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9 Ways to Foster Resilience in Young Children

9 Ways to Foster Resilience in Young Children

When we say resilience, what does it mean? It is a child’s ability to respond positively to adverse events.

To be honest, young children have so much on their plates. Every day, they are learning new things. Every few months they are expected to cultivate a new habit, display appropriate behaviour, and achieve developmental milestones. Adults would not achieve half of this if we had to do so much. And yet, their sponge-like minds absorb everything to form unique, wonderful personalities.

Having said that, promoting resilience in early years is not easily taught. Many might believe that resilience is an innate personality trait, and some people are just born with it. While that could be true, it is equally true that resilience can be cultivated. Resilience is a mix of cognitive, emotional, and social skills. It helps cope with a multitude of things that life throws. Additionally, it helps building resilience in children with their problem-solving abilities and to maintain positive mental health.

Resilient children are better equipped to deal with failure, manage stressful situations, and adapt to change. It is not a parent’s job to be there all the time for the children. That is not possible. But, it is a parent’s duty to guide their children appropriately, so they are able to manage uncertainty and major adversity by themselves.

How to build resilience in children? Here’s how!

  • Say ‘NO’ Sometimes 

Parents are caregivers and children tend to get attached to their caregivers. They may depend on you to do things that they already are capable of doing themselves. In exceptional cases, you can give in but do NOT make it the norm. For example, your toddler knows how to wear their own shoes, but they want mom to do it just because she is available. Say NO! If he or she can do it themselves, they must try. Overdependence is neither good for caregivers nor the children.

  • Avoid Mollycoddling

We want our little ones to be safe, but there are instances when we need to let them be free to experiment as well. This could involve them getting hurt, crying, and all sorts of things. But imagine a childhood without any of this. For instance, if your child is learning to ride a bicycle without training wheels, don’t just give verbal encouragement. Have the courage to let them ride away. If they fall, offer support and comfort.

  • Strong Family Bonds

Resilience is characteristic of strong personalities. Children develop grit when they have a strong foundation. A loving, emotionally stable environment at home can do wonders to build endurance and adaptability.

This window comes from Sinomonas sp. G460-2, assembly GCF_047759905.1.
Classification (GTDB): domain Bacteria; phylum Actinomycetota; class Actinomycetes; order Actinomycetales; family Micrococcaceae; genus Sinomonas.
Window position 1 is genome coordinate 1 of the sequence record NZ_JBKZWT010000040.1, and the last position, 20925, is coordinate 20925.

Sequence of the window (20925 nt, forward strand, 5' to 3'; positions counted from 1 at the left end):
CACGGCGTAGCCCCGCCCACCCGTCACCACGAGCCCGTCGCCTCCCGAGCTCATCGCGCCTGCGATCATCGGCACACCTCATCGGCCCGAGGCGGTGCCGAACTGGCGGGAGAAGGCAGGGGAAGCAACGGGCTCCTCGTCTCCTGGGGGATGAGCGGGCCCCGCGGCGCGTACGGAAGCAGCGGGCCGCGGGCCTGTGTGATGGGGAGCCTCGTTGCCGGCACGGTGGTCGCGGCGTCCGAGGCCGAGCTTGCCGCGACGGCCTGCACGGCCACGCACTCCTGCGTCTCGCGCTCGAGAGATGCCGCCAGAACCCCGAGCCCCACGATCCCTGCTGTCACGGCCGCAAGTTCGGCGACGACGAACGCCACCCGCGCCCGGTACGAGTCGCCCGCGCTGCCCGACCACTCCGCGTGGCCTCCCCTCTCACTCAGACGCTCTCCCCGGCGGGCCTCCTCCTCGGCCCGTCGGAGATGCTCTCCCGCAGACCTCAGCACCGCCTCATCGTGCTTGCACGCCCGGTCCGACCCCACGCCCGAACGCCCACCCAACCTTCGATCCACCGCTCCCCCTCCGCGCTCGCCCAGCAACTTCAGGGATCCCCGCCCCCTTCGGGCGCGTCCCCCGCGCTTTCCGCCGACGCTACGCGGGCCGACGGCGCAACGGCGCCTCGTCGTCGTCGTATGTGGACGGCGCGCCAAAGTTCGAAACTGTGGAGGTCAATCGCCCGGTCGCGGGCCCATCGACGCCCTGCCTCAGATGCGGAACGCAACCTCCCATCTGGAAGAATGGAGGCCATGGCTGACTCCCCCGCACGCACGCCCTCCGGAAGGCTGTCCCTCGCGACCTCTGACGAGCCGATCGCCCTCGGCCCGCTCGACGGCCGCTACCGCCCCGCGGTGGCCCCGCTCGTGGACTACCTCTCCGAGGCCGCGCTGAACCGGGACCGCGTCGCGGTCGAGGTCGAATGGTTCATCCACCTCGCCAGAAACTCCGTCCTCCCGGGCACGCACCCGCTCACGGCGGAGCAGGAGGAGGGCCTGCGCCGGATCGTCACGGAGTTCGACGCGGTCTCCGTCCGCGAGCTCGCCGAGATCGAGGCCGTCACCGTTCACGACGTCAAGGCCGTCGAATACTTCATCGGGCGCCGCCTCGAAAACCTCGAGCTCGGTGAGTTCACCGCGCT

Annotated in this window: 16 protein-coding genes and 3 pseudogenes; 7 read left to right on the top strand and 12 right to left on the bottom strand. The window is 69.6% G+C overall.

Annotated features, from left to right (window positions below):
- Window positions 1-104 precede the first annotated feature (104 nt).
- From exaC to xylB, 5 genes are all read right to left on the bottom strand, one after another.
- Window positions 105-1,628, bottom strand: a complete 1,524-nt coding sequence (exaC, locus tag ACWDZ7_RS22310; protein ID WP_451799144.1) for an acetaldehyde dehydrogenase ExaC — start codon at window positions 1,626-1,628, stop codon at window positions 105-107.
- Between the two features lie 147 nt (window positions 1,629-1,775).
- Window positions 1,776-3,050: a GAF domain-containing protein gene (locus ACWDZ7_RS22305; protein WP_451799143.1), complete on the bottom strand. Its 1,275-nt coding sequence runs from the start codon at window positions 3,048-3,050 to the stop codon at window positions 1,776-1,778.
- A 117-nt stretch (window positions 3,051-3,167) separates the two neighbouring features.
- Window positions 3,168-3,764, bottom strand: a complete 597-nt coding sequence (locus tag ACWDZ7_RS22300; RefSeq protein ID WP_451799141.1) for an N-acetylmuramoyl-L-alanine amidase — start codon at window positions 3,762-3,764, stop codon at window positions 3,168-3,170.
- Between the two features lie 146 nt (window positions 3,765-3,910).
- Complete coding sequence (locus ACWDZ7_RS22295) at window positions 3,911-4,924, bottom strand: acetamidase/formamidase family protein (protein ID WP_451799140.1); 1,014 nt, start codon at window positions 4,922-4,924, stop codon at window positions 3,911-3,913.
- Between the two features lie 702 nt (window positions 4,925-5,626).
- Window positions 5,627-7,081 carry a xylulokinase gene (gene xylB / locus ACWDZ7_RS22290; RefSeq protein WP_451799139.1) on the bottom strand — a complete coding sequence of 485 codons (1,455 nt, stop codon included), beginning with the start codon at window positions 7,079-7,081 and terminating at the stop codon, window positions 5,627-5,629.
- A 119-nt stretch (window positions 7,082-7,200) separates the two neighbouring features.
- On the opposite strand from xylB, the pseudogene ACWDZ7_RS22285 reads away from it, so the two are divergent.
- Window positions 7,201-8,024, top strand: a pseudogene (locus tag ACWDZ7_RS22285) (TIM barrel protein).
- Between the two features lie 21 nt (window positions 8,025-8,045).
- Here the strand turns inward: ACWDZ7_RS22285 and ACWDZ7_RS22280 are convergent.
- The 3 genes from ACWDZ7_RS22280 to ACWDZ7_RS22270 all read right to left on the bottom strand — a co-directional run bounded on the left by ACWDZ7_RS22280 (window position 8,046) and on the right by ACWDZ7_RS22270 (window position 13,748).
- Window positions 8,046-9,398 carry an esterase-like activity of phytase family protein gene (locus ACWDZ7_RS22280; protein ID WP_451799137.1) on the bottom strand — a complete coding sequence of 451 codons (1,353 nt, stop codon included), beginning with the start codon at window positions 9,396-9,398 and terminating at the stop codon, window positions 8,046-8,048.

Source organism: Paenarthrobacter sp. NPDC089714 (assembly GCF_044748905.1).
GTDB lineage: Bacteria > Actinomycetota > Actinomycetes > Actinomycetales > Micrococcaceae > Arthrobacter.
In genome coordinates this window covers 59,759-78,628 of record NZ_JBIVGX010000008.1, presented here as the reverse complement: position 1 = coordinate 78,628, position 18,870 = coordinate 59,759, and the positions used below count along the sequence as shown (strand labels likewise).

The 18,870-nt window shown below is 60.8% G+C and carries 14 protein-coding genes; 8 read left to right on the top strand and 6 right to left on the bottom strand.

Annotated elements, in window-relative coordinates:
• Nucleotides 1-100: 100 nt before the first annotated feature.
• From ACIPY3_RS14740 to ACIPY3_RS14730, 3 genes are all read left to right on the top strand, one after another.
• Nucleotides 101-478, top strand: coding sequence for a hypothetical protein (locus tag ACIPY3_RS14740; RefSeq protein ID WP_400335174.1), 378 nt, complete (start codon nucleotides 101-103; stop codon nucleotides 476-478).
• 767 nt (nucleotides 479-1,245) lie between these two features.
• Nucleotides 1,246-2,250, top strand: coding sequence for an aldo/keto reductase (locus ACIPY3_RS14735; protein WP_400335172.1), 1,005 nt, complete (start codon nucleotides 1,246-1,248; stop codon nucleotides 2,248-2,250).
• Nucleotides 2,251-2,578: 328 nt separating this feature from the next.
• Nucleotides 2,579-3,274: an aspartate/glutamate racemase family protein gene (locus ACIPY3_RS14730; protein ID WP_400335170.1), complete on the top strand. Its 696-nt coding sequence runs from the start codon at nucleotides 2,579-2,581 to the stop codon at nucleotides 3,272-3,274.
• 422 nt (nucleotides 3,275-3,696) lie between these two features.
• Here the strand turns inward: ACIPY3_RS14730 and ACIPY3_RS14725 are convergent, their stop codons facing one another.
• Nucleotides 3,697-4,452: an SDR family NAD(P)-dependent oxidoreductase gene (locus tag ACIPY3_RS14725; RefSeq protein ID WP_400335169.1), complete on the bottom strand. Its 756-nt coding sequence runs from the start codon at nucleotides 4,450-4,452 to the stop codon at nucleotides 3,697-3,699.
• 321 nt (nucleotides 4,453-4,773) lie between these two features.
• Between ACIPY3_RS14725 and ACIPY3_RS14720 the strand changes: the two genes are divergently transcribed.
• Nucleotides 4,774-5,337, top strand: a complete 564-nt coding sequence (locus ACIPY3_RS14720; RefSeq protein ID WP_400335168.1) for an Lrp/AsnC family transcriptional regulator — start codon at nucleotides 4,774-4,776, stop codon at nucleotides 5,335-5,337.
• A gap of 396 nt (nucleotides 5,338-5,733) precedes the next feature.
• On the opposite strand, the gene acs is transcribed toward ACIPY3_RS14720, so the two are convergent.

• Ask ‘HOW’ Questions

Children are bound to falter. When something goes wrong don’t ask them ‘why’ as if to say, “Why did you make such a mistake?” Instead ask ‘how’ as in “How did this happen or how do you plan to fix this?” A mere change in your approach can help them view an issue from a different, better lens.

  • Let Them Make Mistakes

It is human to err. We all make mistakes. Often, we are tough on the children when they make mistakes. But unless they mess something up, there would be no opportunity to be resilient, solve the problem, handle emotions, deal with others, and so on. There is much to learn from failure. So let children make their share of mistakes and learn from them.

  • Encourage Healthy Risk-taking

We often associate risk taking to careless or reckless behaviour. But risk-taking is actually brave. Businessmen are advised to take risks if they want breakthroughs at work, aren’t they? So why do we stop our young ones? The only reason is safety. They are yet to understand how to protect themselves while trying something audacious. It is our job to teach them that and then, encourage them to be bold.

  • Storytelling

Haven’t we all read fairy tales and moral stories to our toddlers? This gives them the belief that miracles do happen, and good behaviour will always be rewarded at the end. Similarly, let’s tell them stories about passion and grit. Stories about sports personalities is a fantastic way to start. Their little minds will be so inspired. Give it a shot!

  • Pay Attention to the Tone

When we speak anxiously or in catastrophic terms, the feeling tends to trickle into their young minds. For example, “The teacher is going to be so upset you didn’t finish your homework that she is going to throw you out of class.” Instead of using such end-of-the-world statements, we could try saying, “Your teacher is going to be upset that you didn’t complete your homework. She expects that you will do this well considering how good you are at this subject.”

  • Provide Support

Fostering resilience does not mean we let go of them completely. Not just in childhood but at any age, our children should be able to come to us. It is a big win for parents when children learn to do everything on their own but come back to us just for some love and support. Be ready to provide unconditional support when they do reach out.

How resilient children become has a lot to do with how resilient parents are. Modelling the right behaviour can impact how they approach their lives. Parents have such power to influence a child’s behaviour positively. And Dibber international preschools are keen to support you on this task.

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